Government Victim – Who’s Next?

by Kel Davis


I spent the last two weeks travelling around Italy and saw a sign: “Chiuso per Tasse: Vittima del Governo”. This sign is on selected retail stores that were vacant, prompting me to ask for the translation and explanation. Translated, this sign means “Closed due to TaxesA Victim of the Government“.

After investigation, I discovered that Italian businesses and the general population is struggling under the Eurozone austerity rules. Some villages have lost over 50% of their businesses during the last 3 years including manufacturing, food production and retail outlets. The remaining businesses have dropped their workforce numbers just to remain in business. All businesses I spoke to expressed dismay at the rate of tax increases. These are some of the examples shown.

Businesses

One door handle manufacturer decreased their workforce to 30 full time employees from 83 two years ago. This business remains in survival mode, slashing costs each time a new tax increase hits.

Restaurant business owners that I met all expressed dismay at the 15 – 50% increase in taxes, wondering if they can still survive for another year. The increasing costs comes generally from electricity, heating fuel, and waste removal. An example is the monthly waste removal which increased from €400 to €800. Many have already closed, unless family members can help work for minimal wages.

General population

Other than government employees that appear to be on a special package and remuneration, the general population are severely restricted with wages. Austerity measures imposed by the European Central Bank have increased all taxes, hurting the lives of everyday people. The average wage of €17,000 per year ($24,200 AUD) is transformed to a net of (after all fees, and taxes) approximately €8,000 ($11,400 AUD). This equates to approximately 55% personal income tax and fees.

Maria (a local) explained about her family’s situation. Maria earns €1,250 net income (after tax) with a €900 monthly mortgage payments. The family lives on €350 per month plus Angelo’s (her husband) part time income of up to €1,000 per month. They only just get through the monthly expenses.

Now the general population has become vocal by criticizing the Italian Government and Germany’s control of the Euro. A simple example is the heating fuel called ‘Pellets’ that is used to fuel the stove that heats the average Italian home. The government encouraged average home owners to install the pellet heaters as an economical heating fuel. This made sense so hundreds of thousands of families spent €8,000 installing the heaters. Fuel cost in 2012 was just €1 for a 5.5 Kg bag. Just 3 years later, the same bags of pellets cost € 5.50 as the fuel cost increases as well as taxes and duties. An announcement was made for another tax increase due to a special VAT rate of 22%. This is not a luxury item like a car or perfume, but a necessity for heating a home in the snow covered houses. Home tax, land tax and car registrations are all increasing to return money to the government.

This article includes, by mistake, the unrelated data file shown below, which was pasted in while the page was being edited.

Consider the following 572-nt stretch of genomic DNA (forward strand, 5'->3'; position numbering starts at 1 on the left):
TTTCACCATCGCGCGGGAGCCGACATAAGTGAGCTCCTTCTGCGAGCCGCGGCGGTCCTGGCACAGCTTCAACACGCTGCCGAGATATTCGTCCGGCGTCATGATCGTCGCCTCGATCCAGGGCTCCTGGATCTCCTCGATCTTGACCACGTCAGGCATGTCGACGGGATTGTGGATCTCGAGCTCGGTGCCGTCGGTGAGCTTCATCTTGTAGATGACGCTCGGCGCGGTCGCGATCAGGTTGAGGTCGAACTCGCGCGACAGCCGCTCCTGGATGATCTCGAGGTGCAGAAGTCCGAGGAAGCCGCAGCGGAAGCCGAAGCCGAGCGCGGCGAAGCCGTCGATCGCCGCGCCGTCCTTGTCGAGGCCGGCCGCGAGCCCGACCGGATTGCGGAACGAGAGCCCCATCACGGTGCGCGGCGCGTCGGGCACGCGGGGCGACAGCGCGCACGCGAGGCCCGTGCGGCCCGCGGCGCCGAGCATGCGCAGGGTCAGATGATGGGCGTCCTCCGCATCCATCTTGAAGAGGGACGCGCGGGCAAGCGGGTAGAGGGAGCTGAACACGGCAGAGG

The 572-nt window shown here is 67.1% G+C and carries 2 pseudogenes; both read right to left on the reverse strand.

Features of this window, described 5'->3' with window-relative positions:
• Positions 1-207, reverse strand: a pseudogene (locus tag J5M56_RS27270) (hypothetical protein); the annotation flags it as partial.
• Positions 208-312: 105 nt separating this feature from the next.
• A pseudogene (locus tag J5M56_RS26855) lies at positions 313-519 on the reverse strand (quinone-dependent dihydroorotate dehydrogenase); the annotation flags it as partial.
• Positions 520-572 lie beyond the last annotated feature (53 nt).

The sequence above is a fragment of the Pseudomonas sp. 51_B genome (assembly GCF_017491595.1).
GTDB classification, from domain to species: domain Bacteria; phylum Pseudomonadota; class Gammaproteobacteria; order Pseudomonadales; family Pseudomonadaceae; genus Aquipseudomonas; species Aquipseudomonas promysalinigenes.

Pensioners

Pensioners are living in attached housing, nearby or within the family. The family share living expenses like food, heating, security and transportation. Pensioners are forced to live on less than €600 per month ($857 AUD) with these rising costs. The situation in Italy is now almost the same as what I observed in Greece two years ago.

Youth Employment

Unemployment in the younger generation within the villages remains approximately 50%. It is common to meet university graduates who are working in the supermarket checkout, or sitting at home waiting for a job to appear. The more ambitious young people travel to other countries looking for employment. Young people are feeling the effects more than the older generations.

The future

I asked the local communities about the future and I received a mostly negative outlook. The austerity measures are taxing everything they can, wiping out the middle class. The wealthy have already moved their money out of Italy, relocating themselves to business friendly countries. This relocation of wealthy families is simply a repetition of what happened to Greece a number of years ago.

It is obvious that increasing government taxes and killing businesses is not a long term solution.

In my book The Secret Road to Wealth, I outlined where government around the world have lied on pensions, taxes and superannuation revealing that the future is not secure. My recent visits to Greece, Italy and Switzerland continue to show me that we all have to plan and take care of ourselves. Taking control of our personal lives, finances and wealth secures our future.

Australia, New Zealand and USA have also experienced tax increases, however, in more subtle ways to what I observe in Italy and Greece.

The future will hold higher taxes on the general population in the country you live in. The reason is that governments must increase revenues to repay their loans and survive. The rich will simply move to a country that looks after them and their business interests, just like what Italy is now experiencing.